Work on your eyes. Upper and lower eyelid surgery. But especially the lower eyelid surgery won’t look natural for up to 8 weeks, because the lower eyelid may not align tightly to the eyeball. Your environment may notice that there is “something” with your eyes. Blame a cold or an eye infection.
Talking about eyes: for a youthful appearance, it is very important not to need glasses for reading because you want to project yourself as being in your 30s.
And while some women don’t mind if a man wears glasses all of the time, glasses just don’t match the athletic appearance you want to achieve to signal that you are a genuine alpha male.
The solution is Lasik surgery. This, of course, is not done at the operating room of a cosmetic surgeon, but at a special ophthalmological clinic. There, a layer of the eyeball is cut off, reshaped, and then reattached.
It sounds scary, but is a quick operation, and after just a few days, one is back to normal… if there are no complications.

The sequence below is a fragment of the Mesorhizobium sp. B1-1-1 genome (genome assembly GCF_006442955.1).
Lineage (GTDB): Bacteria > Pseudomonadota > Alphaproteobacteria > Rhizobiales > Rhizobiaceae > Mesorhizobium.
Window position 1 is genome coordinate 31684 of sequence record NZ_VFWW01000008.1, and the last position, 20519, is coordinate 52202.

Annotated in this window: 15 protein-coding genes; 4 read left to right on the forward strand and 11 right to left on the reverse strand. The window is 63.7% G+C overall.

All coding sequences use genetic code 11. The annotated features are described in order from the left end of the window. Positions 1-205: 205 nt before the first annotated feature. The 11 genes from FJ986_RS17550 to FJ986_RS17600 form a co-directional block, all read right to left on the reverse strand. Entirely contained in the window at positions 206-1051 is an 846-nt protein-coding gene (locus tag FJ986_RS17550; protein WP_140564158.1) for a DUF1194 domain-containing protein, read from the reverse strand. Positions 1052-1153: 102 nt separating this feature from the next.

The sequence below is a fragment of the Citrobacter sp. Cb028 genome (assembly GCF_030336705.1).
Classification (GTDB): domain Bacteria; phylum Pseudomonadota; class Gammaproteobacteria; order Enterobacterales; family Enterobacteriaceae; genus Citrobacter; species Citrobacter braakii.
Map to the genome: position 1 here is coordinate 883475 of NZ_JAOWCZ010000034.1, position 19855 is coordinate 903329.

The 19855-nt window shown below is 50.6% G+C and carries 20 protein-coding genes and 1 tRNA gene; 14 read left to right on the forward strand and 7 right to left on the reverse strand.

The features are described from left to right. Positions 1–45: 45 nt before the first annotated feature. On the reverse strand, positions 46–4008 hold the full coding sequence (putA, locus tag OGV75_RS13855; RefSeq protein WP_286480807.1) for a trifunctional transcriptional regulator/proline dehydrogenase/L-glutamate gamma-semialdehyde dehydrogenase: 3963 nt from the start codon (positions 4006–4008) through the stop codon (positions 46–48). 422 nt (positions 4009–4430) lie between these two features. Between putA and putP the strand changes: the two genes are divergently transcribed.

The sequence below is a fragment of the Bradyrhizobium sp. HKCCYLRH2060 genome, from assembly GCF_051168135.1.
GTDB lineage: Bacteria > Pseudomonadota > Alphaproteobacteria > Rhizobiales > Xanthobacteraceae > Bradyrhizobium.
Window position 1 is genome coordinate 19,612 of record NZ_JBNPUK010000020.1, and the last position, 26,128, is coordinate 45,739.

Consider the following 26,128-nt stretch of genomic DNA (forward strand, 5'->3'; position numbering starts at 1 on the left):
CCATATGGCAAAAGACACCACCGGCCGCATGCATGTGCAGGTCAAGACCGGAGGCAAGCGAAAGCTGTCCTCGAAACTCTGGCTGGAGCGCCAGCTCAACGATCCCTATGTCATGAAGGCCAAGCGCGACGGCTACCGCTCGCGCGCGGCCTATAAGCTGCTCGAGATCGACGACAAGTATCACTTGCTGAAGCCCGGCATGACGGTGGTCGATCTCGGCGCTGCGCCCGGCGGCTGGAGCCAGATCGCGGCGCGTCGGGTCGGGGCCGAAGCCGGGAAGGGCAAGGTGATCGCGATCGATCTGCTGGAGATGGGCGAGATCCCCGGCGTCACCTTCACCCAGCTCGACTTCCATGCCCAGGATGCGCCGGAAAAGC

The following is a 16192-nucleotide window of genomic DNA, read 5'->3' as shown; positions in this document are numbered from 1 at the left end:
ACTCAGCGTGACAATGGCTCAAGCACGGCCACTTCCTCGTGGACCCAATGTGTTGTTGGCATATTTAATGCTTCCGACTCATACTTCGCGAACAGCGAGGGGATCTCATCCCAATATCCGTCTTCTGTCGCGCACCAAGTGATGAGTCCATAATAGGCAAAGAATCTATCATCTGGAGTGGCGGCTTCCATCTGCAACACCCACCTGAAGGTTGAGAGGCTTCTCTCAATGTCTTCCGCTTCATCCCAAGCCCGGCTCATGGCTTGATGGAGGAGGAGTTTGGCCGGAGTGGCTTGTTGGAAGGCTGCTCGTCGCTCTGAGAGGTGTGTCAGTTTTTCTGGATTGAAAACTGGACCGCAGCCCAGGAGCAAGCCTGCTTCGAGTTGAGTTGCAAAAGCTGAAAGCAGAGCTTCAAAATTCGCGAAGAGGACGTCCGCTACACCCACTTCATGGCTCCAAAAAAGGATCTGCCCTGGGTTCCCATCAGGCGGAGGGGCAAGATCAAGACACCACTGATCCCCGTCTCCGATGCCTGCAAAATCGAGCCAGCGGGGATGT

Complications are rare, but eyes are eyes! If something goes wrong with a cosmetic operation, one may have to live with an ugly scar.
But if something goes seriously wrong with a Lasik operation, one may lose one’s eyesight. Now, that is an ugly perspective, worse than plain ugliness.
Most Lasik institutions may want to sell you the operation for both eyes at the same time. After all, they are in the business of selling such operations, and more sales means more income.
I have had Lasik. On both eyes. But the operations were done half a year apart from each other. And the same, I recommend. You do the second eye when you are absolutely sure that nothing went wrong with the first one.
Because eyesight is so important for humans, we have an amazing capability to compensate the shortcomings of one eye by just using the other one.
Yes, 20/20 vision on both eyes is best. But you can be 20/20 on one eye and almost blind on the other one, and in practically all standard life situations, it won’t make a difference.